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Important insights on the growing home use of tDCS brain stimulation: older-than-expected users, positive self-reported results for treatment of depression but negative for self-enhancement, and a couple areas of concern (severe burns, frequency)

Dr. Brent Williams is wear­ing a home­made tDCS device while his wife Madge is sport­ing a com­mer­cial mod­el. Pho­to by Kevin Liles/kevindliles.com

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At the 2017 Sharp­Brains Vir­tu­al Sum­mit last month, researcher and sci­ence writer Dr. Anna Wexler dis­cussed some fas­ci­nat­ing insights from her sur­vey of 339 home (or “do-it-your­self”) users of tDCS (tran­scra­nial direct cur­rent stim­u­la­tion) devices.

The sur­vey results have just been pub­lished in the Jour­nal of Cog­ni­tive Enhance­ment (details below), and pro­vide a use­ful win­dow into who pur­chas­es tDCS devices and why, how they use them and what results they see.

Here are some of the main find­ings:

(As you read them, keep in mind that the sur­vey is not intend­ed to be sta­tis­ti­cal­ly rep­re­sen­ta­tive of the user pop­u­la­tion at large — it was sent to peo­ple who had pur­chased a tDCS device from sev­en spe­cif­ic com­pa­nies)

1. Pro­file of tDCS users: the major­i­ty live in the US (69%), are high­ly edu­cat­ed and old­er than expect­ed (with a mean of 45.3-years-old). In gen­er­al they are ear­ly adopters of tech­nol­o­gy, with an affin­i­ty towards sci­ence.

2. Pur­pose: Near­ly 75% of respon­dents report­ed using tDCS for cog­ni­tive enhance­ment (par­tic­u­lar­ly to try and expand focus), 25% for restora­tion, and approx­i­mate­ly 40% for treat­ment; as you can see many par­tic­i­pants had sev­er­al goals in mind.

3. Depres­sion as sig­nif­i­cant indi­ca­tion: Notably, approx­i­mate­ly one third of all par­tic­i­pants uti­lize tDCS to self-treat depres­sion.

4. Adher­ence to guide­lines: Most users adhere to com­mon sci­en­tif­ic pro­to­cols regard­ing cur­rent lev­el and ses­sion length BUT not regard­ing num­ber of ses­sions: 8.4% of users self-admin­is­tered 100+ ses­sions (far more fre­quent­ly than in sci­en­tif­ic stud­ies).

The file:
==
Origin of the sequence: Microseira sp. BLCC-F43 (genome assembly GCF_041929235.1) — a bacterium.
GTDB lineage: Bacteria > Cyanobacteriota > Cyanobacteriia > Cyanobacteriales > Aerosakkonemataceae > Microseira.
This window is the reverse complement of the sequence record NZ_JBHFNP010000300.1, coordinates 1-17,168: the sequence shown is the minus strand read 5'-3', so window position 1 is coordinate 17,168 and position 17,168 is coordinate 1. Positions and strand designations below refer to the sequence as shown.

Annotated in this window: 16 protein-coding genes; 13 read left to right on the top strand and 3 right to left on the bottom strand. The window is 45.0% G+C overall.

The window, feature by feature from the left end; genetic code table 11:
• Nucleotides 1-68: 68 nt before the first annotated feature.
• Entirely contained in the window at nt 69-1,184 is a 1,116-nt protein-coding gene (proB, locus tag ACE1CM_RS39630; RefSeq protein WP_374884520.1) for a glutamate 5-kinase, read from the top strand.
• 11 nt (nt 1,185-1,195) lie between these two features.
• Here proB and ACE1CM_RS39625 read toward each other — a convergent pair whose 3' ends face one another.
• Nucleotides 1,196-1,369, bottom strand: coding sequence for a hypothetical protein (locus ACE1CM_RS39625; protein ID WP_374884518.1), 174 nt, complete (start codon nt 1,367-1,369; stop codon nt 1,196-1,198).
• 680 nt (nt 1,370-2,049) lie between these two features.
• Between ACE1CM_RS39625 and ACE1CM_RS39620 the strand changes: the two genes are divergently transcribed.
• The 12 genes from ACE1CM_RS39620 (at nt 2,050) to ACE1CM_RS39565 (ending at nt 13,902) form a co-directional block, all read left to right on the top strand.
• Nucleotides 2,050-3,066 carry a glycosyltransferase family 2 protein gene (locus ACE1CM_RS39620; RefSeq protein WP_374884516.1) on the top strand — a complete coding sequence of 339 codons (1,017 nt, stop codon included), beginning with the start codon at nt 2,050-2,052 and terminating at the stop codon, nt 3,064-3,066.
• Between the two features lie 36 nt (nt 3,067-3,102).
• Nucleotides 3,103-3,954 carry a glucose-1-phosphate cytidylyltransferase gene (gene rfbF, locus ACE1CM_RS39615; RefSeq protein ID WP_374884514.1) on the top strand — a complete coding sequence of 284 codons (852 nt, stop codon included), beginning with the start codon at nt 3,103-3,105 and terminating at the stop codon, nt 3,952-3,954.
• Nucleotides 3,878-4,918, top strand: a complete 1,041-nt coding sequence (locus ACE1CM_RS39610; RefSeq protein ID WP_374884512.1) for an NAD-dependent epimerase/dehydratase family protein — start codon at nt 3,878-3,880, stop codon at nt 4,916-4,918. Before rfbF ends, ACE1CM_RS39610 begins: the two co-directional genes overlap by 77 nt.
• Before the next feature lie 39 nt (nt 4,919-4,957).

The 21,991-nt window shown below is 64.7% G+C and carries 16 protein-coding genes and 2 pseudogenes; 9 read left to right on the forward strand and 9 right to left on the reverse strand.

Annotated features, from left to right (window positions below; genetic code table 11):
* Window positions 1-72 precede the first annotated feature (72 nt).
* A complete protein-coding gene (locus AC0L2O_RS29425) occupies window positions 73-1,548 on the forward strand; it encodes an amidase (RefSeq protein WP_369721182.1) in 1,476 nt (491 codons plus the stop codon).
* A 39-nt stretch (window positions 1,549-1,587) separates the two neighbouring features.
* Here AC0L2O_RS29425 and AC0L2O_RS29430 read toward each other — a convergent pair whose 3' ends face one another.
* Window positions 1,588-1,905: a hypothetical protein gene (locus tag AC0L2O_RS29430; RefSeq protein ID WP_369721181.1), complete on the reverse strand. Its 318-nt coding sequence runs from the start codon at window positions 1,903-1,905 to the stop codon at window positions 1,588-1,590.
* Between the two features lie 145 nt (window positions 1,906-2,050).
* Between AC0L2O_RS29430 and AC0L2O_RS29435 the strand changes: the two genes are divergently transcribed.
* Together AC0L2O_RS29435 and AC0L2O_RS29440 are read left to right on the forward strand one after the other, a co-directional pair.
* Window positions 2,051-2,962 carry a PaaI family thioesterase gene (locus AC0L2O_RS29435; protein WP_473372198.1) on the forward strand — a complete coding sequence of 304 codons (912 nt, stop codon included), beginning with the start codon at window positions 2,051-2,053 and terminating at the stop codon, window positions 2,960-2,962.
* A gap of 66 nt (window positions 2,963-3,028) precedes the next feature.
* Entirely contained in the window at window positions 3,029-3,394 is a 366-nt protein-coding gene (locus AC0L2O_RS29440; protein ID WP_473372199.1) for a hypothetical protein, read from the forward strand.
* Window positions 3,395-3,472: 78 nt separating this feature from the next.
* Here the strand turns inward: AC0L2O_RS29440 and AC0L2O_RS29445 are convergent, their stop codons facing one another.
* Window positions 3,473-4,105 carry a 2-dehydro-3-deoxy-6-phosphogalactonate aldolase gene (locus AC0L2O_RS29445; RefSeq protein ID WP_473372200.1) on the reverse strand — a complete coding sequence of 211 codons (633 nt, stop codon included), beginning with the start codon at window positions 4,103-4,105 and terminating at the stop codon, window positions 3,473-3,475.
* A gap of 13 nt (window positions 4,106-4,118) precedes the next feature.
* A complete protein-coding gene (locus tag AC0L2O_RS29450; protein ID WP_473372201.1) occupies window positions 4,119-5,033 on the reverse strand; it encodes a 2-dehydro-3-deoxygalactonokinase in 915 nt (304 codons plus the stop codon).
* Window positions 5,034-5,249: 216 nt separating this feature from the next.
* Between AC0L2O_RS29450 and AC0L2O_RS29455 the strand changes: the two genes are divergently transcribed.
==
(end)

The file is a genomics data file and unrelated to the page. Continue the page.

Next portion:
5. Results: Inter­est­ing­ly, most who use tDCS for treat­ment self-report that they found the tech­nol­o­gy to be effec­tive, where­as most who use it for non-treat­ment pur­pos­es (i.e., only enhance­ment and/or restora­tion) find it to be inef­fec­tive.

6. Dropout rate: Over 40% of those who pur­chase tDCS devices either quit using the device (most­ly due to lack of effi­ca­cy) or have nev­er used the device (most­ly due to lack of guid­ance).

7. Side effects: 10 users report­ed seri­ous skin burns.

The Study

Who Uses Direct-to-Con­sumer Brain Stim­u­la­tion Prod­ucts, and Why? A Study of Home Users of tDCS Devices (Jour­nal of Cog­ni­tive Enhance­ment; free to read and to down­load)

  • From the study’s Dis­cus­sion: Though the home use of non-inva­sive brain stim­u­la­tion has been a sub­ject of much dis­cus­sion in the aca­d­e­m­ic lit­er­a­ture, there has been lit­tle empir­i­cal data on the prac­tices and moti­va­tions of home users. This study pro­vides the largest and most com­pre­hen­sive sur­vey to-date of users of con­sumer tDCS devices. Obtain­ing a deep­er knowl­edge of what dri­ves home users—to pur­chase and use a con­sumer tDCS device (or for many, to cease to use it)—has impor­tant impli­ca­tions, both for ongo­ing debates about the eth­i­cal impli­ca­tions of the home use of tDCS, as well as for dis­cus­sions of the reg­u­la­tion of direct-to-con­sumer neu­rotech­nol­o­gy. Thus, the present study not only pro­vides an empir­i­cal foun­da­tion on which to base pol­i­cy rec­om­men­da­tions, but also offers a con­crete, empir­i­cal per­spec­tive on a debate that has too-often been one step removed from real­i­ty.

The Study in Context

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